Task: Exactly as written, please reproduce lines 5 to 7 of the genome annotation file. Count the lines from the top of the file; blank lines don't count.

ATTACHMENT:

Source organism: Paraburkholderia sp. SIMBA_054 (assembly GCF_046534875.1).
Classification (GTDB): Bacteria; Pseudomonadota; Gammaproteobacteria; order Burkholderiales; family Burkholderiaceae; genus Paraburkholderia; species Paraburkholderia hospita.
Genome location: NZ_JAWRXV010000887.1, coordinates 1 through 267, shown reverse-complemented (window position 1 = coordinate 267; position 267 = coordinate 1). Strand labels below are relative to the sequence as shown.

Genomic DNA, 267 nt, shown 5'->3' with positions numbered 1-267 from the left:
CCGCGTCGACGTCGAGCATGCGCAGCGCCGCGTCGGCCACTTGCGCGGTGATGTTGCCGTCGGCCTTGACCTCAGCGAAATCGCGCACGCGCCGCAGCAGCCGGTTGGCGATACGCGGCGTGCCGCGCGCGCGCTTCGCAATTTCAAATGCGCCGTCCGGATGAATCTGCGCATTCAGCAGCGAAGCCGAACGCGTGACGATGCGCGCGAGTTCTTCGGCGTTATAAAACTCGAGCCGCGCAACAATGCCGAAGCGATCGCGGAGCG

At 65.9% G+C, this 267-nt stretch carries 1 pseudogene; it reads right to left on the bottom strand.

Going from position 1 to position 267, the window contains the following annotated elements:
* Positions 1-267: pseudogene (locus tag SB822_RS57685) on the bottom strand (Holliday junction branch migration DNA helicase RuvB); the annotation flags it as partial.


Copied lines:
CCGCGTCGACGTCGAGCATGCGCAGCGCCGCGTCGGCCACTTGCGCGGTGATGTTGCCGTCGGCCTTGACCTCAGCGAAATCGCGCACGCGCCGCAGCAGCCGGTTGGCGATACGCGGCGTGCCGCGCGCGCGCTTCGCAATTTCAAATGCGCCGTCCGGATGAATCTGCGCATTCAGCAGCGAAGCCGAACGCGTGACGATGCGCGCGAGTTCTTCGGCGTTATAAAACTCGAGCCGCGCAACAATGCCGAAGCGATCGCGGAGCG

At 65.9% G+C, this 267-nt stretch carries 1 pseudogene; it reads right to left on the bottom strand.

Going from position 1 to position 267, the window contains the following annotated elements: